It proved to be a gruelling tusk – but this life-sized elephant was created using 29,649 used batteries.

The installation was created to highlight the fact that 20,000 tonnes of portable cells end up in UK landfill sites every year.

To raise awareness of the issue, Duracell – which recycled 170 tonnes this year – launched a ‘ Big Battery Hunt ‘ and recruited 1.3million schoolkids to hand batteries in .

A small number of these were used to create the 10ft-tall sculpture, which weighs two tonnes

It is intended to be a visual celebration of the environmental efforts of the primary school children who were involved in the campaign.

And with batteries being dubbed the ‘elephant in room’ of the recycling debate, it is hoped the creation will inspire a whole new generation of battery recyclers.

The elephant will be on show at Hanwell Zoo in West London for the duration of the summer holidays.

Duracell hopes the saying ‘an elephant never forgets’ will inspire all of us not to forget Generation Z’s power to make mammoth change.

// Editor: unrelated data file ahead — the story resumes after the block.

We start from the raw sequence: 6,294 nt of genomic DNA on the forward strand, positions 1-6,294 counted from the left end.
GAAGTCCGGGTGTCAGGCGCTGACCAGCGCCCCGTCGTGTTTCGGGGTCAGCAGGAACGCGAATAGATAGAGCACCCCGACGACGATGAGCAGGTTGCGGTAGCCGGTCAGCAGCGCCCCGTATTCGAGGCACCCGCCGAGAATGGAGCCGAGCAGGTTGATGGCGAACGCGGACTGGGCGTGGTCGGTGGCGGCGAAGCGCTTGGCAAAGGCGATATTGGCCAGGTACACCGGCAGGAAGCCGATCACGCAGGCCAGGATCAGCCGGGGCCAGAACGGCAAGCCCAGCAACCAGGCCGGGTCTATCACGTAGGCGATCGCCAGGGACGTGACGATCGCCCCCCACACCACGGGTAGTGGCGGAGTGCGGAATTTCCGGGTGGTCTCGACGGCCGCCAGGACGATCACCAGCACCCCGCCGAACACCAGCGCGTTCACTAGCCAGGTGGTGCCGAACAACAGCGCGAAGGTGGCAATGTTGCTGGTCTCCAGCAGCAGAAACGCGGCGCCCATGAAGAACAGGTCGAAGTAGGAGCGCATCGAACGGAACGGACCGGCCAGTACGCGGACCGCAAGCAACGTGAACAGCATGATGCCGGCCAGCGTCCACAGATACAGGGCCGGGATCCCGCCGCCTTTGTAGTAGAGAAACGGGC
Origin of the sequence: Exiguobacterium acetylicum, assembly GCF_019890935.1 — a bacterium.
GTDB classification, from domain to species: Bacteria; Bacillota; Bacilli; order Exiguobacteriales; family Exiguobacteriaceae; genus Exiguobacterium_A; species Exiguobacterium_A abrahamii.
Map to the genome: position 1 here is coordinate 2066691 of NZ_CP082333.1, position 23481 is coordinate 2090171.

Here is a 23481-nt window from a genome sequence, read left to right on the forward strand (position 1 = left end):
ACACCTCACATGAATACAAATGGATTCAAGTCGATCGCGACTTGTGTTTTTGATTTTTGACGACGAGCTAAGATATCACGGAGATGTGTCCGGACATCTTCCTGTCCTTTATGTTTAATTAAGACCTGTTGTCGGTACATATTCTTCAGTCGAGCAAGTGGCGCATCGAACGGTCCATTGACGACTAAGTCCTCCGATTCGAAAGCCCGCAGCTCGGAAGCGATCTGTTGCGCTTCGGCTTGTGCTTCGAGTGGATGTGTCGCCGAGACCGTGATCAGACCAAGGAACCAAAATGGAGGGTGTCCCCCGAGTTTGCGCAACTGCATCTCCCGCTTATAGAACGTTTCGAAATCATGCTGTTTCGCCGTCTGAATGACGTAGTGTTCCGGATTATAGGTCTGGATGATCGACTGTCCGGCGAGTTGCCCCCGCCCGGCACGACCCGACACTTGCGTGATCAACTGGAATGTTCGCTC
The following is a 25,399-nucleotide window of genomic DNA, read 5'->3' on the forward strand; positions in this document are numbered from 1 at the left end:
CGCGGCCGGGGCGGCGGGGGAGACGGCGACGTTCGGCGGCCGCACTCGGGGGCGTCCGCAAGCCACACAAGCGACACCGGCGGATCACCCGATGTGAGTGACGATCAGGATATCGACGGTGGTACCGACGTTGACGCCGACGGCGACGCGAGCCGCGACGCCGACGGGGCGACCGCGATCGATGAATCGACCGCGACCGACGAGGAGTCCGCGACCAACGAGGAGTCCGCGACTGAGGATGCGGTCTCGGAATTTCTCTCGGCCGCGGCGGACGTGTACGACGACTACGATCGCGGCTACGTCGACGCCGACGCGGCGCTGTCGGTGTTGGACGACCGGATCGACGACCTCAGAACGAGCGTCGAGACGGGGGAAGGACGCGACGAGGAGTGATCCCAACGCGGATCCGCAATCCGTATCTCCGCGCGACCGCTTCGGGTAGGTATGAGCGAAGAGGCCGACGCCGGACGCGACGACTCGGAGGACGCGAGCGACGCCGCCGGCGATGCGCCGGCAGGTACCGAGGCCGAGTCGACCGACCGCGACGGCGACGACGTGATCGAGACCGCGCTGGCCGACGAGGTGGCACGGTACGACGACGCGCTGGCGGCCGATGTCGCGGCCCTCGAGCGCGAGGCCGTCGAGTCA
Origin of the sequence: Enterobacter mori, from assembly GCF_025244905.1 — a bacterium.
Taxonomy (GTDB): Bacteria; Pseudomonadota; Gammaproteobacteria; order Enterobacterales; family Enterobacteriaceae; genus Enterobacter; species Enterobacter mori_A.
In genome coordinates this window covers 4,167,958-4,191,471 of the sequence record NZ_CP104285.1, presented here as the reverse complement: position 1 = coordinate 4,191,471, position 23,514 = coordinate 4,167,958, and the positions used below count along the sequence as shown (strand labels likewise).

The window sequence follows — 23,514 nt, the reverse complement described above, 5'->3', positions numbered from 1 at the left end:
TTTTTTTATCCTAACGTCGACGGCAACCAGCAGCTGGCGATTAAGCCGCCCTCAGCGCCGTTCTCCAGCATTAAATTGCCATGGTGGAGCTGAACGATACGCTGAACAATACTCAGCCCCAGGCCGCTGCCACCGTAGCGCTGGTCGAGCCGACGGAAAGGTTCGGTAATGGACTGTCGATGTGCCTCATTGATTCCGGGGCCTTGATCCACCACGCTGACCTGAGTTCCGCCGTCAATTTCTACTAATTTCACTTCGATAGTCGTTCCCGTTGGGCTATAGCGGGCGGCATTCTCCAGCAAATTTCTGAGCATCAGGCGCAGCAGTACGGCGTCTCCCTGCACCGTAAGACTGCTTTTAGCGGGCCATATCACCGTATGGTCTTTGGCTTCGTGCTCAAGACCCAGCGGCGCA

Tony Diaz, an artist and sculptor at Big Stuff Design which created it, said: “It’s taken 400 hours and in excess of 29,000 recycled batteries but every moment has been worth it.

“Creating this elephant has been a humbling reminder that powering change can come from anywhere.

“It is so inspiring to see the younger generation actively involved in making the world a better place and teaching their own parents and loved ones about the importance of recycling.”

This year the Big Battery Hunt challenged 1.3 million children from 5,800 schools around the country to pick up a Big Battery Hunt collection box and hunt for used batteries in their communities.

Beau-Jensen McCubbin, a spokesman for Hanwell Zoo said, “We are very proud to be the home of the Big Battery Hunt elephant and are very keen to continue to encourage our visitors to reduce landfill waste.

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